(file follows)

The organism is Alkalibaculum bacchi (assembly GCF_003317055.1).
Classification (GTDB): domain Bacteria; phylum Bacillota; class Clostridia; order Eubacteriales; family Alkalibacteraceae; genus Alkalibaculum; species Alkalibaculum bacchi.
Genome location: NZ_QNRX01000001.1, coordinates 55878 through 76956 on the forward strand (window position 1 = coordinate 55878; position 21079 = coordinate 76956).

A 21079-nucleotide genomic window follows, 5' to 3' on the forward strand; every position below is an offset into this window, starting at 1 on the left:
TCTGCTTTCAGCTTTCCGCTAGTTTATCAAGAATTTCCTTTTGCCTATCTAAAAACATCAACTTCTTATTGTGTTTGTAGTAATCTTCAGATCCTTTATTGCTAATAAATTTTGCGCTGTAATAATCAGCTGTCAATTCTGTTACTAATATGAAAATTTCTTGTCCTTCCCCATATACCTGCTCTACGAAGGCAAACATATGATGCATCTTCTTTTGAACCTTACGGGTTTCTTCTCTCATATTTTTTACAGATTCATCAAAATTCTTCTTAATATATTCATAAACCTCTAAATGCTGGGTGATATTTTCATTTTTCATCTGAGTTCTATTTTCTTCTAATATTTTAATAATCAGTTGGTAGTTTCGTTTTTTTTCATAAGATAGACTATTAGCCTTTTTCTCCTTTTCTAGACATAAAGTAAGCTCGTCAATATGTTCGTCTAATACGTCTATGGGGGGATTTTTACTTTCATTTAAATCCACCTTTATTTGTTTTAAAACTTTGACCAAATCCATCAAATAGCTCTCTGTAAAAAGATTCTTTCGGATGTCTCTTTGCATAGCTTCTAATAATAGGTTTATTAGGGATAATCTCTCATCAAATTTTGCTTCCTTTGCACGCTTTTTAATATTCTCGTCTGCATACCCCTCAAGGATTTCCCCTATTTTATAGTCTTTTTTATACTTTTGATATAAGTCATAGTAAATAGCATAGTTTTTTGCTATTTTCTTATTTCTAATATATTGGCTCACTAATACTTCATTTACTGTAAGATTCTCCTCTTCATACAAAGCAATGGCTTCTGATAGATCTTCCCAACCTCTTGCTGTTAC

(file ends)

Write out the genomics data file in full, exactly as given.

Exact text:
The organism is Alkalibaculum bacchi (assembly GCF_003317055.1).
Classification (GTDB): domain Bacteria; phylum Bacillota; class Clostridia; order Eubacteriales; family Alkalibacteraceae; genus Alkalibaculum; species Alkalibaculum bacchi.
Genome location: NZ_QNRX01000001.1, coordinates 55878 through 76956 on the forward strand (window position 1 = coordinate 55878; position 21079 = coordinate 76956).

A 21079-nucleotide genomic window follows, 5' to 3' on the forward strand; every position below is an offset into this window, starting at 1 on the left:
TCTGCTTTCAGCTTTCCGCTAGTTTATCAAGAATTTCCTTTTGCCTATCTAAAAACATCAACTTCTTATTGTGTTTGTAGTAATCTTCAGATCCTTTATTGCTAATAAATTTTGCGCTGTAATAATCAGCTGTCAATTCTGTTACTAATATGAAAATTTCTTGTCCTTCCCCATATACCTGCTCTACGAAGGCAAACATATGATGCATCTTCTTTTGAACCTTACGGGTTTCTTCTCTCATATTTTTTACAGATTCATCAAAATTCTTCTTAATATATTCATAAACCTCTAAATGCTGGGTGATATTTTCATTTTTCATCTGAGTTCTATTTTCTTCTAATATTTTAATAATCAGTTGGTAGTTTCGTTTTTTTTCATAAGATAGACTATTAGCCTTTTTCTCCTTTTCTAGACATAAAGTAAGCTCGTCAATATGTTCGTCTAATACGTCTATGGGGGGATTTTTACTTTCATTTAAATCCACCTTTATTTGTTTTAAAACTTTGACCAAATCCATCAAATAGCTCTCTGTAAAAAGATTCTTTCGGATGTCTCTTTGCATAGCTTCTAATAATAGGTTTATTAGGGATAATCTCTCATCAAATTTTGCTTCCTTTGCACGCTTTTTAATATTCTCGTCTGCATACCCCTCAAGGATTTCCCCTATTTTATAGTCTTTTTTATACTTTTGATATAAGTCATAGTAAATAGCATAGTTTTTTGCTATTTTCTTATTTCTAATATATTGGCTCACTAATACTTCATTTACTGTAAGATTCTCCTCTTCATACAAAGCAATGGCTTCTGATAGATCTTCCCAACCTCTTGCTGTTAC